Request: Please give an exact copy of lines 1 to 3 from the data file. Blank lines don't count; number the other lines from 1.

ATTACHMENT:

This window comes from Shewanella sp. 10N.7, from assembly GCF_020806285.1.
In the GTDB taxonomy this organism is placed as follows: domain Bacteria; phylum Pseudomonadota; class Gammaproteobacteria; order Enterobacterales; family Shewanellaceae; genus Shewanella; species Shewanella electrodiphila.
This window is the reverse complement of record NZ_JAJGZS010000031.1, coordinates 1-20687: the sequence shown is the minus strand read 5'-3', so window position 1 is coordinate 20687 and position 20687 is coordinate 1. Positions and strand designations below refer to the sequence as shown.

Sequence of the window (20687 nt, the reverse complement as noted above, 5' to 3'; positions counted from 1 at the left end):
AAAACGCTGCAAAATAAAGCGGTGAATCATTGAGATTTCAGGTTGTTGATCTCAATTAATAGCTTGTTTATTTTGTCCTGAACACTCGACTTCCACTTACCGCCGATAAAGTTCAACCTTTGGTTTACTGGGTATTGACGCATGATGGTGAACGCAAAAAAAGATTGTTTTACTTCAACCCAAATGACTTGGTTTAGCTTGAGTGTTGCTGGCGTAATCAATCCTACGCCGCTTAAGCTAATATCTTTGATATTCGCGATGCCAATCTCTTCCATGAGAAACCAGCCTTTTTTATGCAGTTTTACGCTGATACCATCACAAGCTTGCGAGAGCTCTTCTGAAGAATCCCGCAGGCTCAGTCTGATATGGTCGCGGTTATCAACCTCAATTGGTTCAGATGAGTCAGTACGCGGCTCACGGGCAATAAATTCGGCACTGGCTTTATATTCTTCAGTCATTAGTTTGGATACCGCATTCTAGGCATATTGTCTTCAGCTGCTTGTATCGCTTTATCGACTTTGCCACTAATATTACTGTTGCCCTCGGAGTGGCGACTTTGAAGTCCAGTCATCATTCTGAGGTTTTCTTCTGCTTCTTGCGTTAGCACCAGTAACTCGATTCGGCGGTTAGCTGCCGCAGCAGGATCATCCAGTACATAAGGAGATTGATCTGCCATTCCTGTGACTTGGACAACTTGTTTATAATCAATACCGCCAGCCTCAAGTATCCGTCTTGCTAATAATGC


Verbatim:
This window comes from Shewanella sp. 10N.7, from assembly GCF_020806285.1.
In the GTDB taxonomy this organism is placed as follows: domain Bacteria; phylum Pseudomonadota; class Gammaproteobacteria; order Enterobacterales; family Shewanellaceae; genus Shewanella; species Shewanella electrodiphila.
This window is the reverse complement of record NZ_JAJGZS010000031.1, coordinates 1-20687: the sequence shown is the minus strand read 5'-3', so window position 1 is coordinate 20687 and position 20687 is coordinate 1. Positions and strand designations below refer to the sequence as shown.